Classroom Snap Game

Classroom Snap Game

A fun 10 minute classroom card game called snap, helps quick thinking and concentration.Classroom Snap Game

Learning outcomes:

  • Concentration skills
  • Quick thinking

Required Material:

  • A deck of cards
  • A class of students

Aim of the game:

To be the last one standing with your card in your hand, making sure that when the same card is pulled by the teacher you yell snap before anyone else calls your name.

How to Play:

  1. Form your class into a circle so that they can all see each other clearly.
  2. Get a pack of cards and take out the jokers
  3. Give each student a card, make sure you have at least one of each card left in the deck (i.e. make sure you haven’t given out four kings, then you won’t have any kings left to pull out of the deck.)
  4. Each student needs to hold their card in front of themselves, making sure everyone else can clearly see the cards that everyone else is holding.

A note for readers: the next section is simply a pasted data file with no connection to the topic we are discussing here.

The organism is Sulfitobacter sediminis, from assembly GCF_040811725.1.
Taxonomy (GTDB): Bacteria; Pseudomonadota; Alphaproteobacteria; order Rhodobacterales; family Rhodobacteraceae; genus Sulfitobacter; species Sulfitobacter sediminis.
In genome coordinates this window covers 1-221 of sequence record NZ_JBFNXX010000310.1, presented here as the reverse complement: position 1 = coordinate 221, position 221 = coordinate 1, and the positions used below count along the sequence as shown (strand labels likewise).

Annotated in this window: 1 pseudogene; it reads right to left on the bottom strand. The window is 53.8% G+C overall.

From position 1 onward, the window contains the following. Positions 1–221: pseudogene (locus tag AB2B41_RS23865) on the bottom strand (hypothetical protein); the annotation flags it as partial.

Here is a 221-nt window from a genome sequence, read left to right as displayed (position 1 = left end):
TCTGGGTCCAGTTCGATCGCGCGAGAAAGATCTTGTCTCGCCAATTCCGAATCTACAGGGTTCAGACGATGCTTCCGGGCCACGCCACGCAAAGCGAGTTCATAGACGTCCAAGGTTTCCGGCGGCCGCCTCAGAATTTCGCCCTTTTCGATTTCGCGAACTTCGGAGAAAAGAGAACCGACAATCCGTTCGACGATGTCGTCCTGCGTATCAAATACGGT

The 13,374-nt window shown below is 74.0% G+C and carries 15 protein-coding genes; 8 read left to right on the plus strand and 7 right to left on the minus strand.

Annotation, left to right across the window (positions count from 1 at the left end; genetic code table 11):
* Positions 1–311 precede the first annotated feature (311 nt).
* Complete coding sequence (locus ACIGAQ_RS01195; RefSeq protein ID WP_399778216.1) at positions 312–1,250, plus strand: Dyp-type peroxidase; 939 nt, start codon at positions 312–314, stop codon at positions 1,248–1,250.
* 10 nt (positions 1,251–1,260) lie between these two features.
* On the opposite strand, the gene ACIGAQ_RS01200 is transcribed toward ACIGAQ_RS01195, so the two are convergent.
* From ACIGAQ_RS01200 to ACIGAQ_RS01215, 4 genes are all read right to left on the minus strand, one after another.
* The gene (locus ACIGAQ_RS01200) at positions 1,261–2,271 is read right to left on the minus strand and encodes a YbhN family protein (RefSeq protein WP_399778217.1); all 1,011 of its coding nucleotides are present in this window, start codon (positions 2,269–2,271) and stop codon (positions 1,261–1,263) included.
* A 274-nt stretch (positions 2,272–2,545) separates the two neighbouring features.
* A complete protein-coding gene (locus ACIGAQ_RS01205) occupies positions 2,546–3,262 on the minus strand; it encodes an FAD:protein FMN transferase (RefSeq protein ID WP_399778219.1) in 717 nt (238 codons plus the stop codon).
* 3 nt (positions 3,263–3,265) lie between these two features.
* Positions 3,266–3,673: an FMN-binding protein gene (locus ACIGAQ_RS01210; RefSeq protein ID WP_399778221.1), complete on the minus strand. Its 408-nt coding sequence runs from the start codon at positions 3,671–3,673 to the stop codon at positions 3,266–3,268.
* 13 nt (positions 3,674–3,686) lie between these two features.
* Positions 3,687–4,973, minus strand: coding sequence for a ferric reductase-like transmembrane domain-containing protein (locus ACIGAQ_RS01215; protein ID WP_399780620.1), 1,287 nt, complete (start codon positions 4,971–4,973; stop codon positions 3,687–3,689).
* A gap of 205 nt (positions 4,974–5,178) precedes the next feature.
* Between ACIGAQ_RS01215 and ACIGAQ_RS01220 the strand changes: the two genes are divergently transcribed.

5. To play the game the teacher pulls out a card from the deck left over and shows the class, any student who has that same card needs to yell out ‘SNAP!’ The other students need to call out a student’s name who has the same card that the teacher has pulled out. (If Marcy had a King and the teacher pulls out a King, then Marcy yells ‘SNAP!’ before another student yells out ‘Marcy!’)
  6. If a student’s name is called out (who has the same card the teacher has pulled out) before they yell ‘SNAP!’ then that student has to sit down.
  7. The winner is the last student or students that are left standing at the end.

Notes:

This game is relatively quick to play and very fun and competitive for the students. If you want the students who have sat down to still be involved in the game you can get them to call out students names who have the identical card that the teacher has pulled out. To make the cards more evenly displaced you could hold onto two of each card (half the deck) so that between the class there will be about two students with each card and two of each card in your left over deck.

by Gareth Brown

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